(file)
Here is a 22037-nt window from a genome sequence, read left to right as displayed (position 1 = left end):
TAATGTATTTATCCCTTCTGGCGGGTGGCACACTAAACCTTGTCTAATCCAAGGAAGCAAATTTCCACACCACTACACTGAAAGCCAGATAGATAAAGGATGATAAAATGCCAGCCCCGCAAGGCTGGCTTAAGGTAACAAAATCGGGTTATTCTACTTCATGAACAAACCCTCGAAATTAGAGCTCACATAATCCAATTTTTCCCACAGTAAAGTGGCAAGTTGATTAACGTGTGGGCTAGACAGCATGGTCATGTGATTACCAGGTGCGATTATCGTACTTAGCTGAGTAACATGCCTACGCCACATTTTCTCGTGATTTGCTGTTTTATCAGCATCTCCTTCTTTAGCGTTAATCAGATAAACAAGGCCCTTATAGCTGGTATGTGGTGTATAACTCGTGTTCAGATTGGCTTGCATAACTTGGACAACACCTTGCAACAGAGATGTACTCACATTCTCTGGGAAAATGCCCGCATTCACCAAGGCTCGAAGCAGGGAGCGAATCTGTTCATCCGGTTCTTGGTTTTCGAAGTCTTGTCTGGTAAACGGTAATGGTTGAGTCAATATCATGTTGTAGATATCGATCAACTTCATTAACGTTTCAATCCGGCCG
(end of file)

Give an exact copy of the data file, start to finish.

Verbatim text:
Here is a 22037-nt window from a genome sequence, read left to right as displayed (position 1 = left end):
TAATGTATTTATCCCTTCTGGCGGGTGGCACACTAAACCTTGTCTAATCCAAGGAAGCAAATTTCCACACCACTACACTGAAAGCCAGATAGATAAAGGATGATAAAATGCCAGCCCCGCAAGGCTGGCTTAAGGTAACAAAATCGGGTTATTCTACTTCATGAACAAACCCTCGAAATTAGAGCTCACATAATCCAATTTTTCCCACAGTAAAGTGGCAAGTTGATTAACGTGTGGGCTAGACAGCATGGTCATGTGATTACCAGGTGCGATTATCGTACTTAGCTGAGTAACATGCCTACGCCACATTTTCTCGTGATTTGCTGTTTTATCAGCATCTCCTTCTTTAGCGTTAATCAGATAAACAAGGCCCTTATAGCTGGTATGTGGTGTATAACTCGTGTTCAGATTGGCTTGCATAACTTGGACAACACCTTGCAACAGAGATGTACTCACATTCTCTGGGAAAATGCCCGCATTCACCAAGGCTCGAAGCAGGGAGCGAATCTGTTCATCCGGTTCTTGGTTTTCGAAGTCTTGTCTGGTAAACGGTAATGGTTGAGTCAATATCATGTTGTAGATATCGATCAACTTCATTAACGTTTCAATCCGGCCG